Addiction Is a Chronic Brain Disease, Not Just Problem Behavior

Addiction Is a Chronic Brain Disease, Not Just Problem Behavior

The American Society of Addiction Medicine (ASAM) has released its updated, official definition of addiction, calling it “a chronic brain disorder,” that is “not solely related to problematic substance abuse,” according to a press release issued by the society on August 15.

Although physicians and addiction experts have been referring to addiction as a chronic disorder—and backed up by a sufficient body of scientific evidence—for several years now, this is the first time ASAM has taken an official stance regarding addiction as a chronic brain disease, hoping it will generate more public awareness among both the general population and the medical community. Following a four-year investigation involving more than 80 field experts, the entire ASAM board and its chapter presidents, and a review of twenty years worth of neuroscientific developments, ASAM found it necessary to bring the definition up to date with today’s clinical understanding of addiction. Under the new criteria, addiction is not just a social, behavioral, or moral problem, according to former ASAM president Dr. Michael Miller—but is rather categorized as a primary chronic condition that, not dissimilar to cardiovascular disease or diabetes, requires lifelong treatment and management.

ASAM’s long definition of addiction, available on the society’s website (, explains how addiction is much more than just poor decision making and behavioral choices involving excess drinking, smoking, other recreational drugs, gambling, or sex. ASAM hopes that the new definition will take the focus off drugs and onto the brain when dealing with addictive disorders. Addictions are often pigeonholed by the public’s common assumption that they are the result of dysfunctional personalities or mental problems, making addiction sufferers feel stigmatized and hesitant to seek help for their conditions. Yet the substance abuse and compulsive behavior are not the root of the problem, but rather manifestations of a more complex brain disorder that affects multiple regions of the brain. Addiction causes these regions to undergo various changes like dysfunctional neurotransmission, resulting in altered behavior and decisions that may be considered otherwise uncharacteristic of the individual, and can worsen over time. Just like any other chronic condition, addiction needs to be better understood by the public so everyone recognizes the crucial need to seek treatment and prevent future threats to health. Addiction presents all the criteria for a chronic disease, including exhibiting signs and symptoms, necessitating medical intervention and monitoring, requiring lifelong adherence, and (if untreated) can pose as a serious risk for lifelong deficits or death.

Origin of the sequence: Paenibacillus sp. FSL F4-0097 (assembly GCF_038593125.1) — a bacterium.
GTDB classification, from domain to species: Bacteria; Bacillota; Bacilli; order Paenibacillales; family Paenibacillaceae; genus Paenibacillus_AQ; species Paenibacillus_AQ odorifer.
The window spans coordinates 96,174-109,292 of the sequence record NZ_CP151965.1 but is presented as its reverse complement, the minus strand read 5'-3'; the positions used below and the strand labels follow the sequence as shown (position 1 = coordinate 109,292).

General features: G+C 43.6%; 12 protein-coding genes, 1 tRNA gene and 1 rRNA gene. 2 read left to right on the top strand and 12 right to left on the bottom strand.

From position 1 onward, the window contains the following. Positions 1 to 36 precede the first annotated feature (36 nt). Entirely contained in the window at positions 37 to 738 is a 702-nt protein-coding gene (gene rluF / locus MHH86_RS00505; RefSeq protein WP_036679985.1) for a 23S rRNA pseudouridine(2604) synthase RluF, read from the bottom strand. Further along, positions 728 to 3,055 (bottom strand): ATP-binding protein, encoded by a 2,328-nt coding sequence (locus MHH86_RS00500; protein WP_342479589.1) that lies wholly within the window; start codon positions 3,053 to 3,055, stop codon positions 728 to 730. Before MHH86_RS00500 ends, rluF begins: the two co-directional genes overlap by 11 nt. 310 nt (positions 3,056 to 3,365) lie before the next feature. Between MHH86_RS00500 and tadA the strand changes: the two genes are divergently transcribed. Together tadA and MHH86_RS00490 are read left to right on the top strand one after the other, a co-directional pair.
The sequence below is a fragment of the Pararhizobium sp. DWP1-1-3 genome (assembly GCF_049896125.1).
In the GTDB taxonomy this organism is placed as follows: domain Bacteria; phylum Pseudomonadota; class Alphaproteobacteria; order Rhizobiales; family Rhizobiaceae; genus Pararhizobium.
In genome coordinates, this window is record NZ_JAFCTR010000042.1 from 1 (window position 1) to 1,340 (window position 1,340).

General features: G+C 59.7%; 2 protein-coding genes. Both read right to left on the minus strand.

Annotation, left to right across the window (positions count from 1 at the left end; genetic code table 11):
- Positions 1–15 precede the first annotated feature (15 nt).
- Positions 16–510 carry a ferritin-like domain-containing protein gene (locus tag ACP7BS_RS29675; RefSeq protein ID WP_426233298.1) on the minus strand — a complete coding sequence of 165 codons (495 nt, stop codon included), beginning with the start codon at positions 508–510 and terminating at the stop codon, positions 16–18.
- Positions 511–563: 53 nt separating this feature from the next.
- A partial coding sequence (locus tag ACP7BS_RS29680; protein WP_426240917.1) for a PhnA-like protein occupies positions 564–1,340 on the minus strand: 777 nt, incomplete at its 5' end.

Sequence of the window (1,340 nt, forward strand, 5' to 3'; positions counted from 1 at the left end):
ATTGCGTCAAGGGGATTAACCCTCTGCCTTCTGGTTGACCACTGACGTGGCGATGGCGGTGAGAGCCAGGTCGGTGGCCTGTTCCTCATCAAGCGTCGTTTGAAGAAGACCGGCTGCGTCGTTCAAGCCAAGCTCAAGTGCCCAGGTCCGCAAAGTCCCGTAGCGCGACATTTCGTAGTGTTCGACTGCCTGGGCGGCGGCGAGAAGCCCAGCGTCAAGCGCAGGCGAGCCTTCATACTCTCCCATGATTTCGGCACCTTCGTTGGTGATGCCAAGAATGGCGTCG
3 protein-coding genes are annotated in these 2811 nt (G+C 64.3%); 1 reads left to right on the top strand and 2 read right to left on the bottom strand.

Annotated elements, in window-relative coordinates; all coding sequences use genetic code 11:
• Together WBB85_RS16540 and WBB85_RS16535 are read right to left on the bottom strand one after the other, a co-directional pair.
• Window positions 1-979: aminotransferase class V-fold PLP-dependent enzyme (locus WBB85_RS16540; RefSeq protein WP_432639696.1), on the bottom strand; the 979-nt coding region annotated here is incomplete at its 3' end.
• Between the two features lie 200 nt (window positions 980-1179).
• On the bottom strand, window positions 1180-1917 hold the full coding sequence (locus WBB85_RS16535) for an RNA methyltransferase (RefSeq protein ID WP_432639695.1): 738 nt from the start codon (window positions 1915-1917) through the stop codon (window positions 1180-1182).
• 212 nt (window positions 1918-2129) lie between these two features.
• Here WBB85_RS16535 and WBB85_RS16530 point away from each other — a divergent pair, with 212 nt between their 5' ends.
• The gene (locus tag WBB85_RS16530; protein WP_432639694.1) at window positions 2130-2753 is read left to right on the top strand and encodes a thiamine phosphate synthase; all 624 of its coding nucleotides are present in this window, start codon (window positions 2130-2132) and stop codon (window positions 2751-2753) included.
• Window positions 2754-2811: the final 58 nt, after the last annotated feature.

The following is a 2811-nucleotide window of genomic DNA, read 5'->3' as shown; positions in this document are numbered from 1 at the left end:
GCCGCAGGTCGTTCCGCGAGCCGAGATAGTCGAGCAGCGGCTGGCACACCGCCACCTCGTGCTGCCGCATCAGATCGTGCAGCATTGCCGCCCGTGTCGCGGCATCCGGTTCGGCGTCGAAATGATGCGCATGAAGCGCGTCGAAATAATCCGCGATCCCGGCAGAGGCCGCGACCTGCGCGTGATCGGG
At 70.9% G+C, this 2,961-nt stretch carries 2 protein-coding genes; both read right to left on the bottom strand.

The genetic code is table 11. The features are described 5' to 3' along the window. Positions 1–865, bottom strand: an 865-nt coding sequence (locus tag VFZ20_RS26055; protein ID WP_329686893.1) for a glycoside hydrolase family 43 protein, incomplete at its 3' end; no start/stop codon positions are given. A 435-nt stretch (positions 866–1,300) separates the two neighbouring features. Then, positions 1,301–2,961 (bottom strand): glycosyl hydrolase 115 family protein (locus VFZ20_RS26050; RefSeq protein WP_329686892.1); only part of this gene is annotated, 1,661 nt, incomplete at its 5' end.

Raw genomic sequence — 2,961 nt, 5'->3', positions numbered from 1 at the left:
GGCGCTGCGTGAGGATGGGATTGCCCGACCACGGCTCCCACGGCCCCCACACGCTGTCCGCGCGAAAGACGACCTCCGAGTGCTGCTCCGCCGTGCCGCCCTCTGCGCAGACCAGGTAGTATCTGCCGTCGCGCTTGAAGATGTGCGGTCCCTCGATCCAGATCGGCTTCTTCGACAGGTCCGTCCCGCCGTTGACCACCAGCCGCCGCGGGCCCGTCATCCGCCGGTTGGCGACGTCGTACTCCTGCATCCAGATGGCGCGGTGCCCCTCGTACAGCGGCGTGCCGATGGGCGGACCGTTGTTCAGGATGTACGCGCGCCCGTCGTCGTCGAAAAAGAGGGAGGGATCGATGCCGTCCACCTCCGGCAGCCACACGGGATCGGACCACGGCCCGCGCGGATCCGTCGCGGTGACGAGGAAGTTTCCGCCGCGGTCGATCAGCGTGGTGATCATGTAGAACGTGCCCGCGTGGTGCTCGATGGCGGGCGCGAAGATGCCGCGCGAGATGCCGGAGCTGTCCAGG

In basic terms, addiction is a disease, not a choice. The chronic disease causes an addict’s judgment, control, feelings, and perceptions to become rewired by continual dysfunctions in the brain’s reward system, which may leave them feeling powerless to their addictions. However, the ASAM advisors stress that people with addictions still do have a conscious choice: to seek treatment for their conditions. Because addiction can lead to unhealthy lifestyles, poor decision making, and other added risks, making the choice to seek recovery and treatment is the best way to overcome the primary cause of all these symptoms and achieve a more healthful quality of life.

With the confirmation of the new definition, ASAM seeks to help remove the stigmatization of addiction and offer better opportunities for individuals and their family members to gain access to treatment and resources. ASAM’s original press release can be viewed here:

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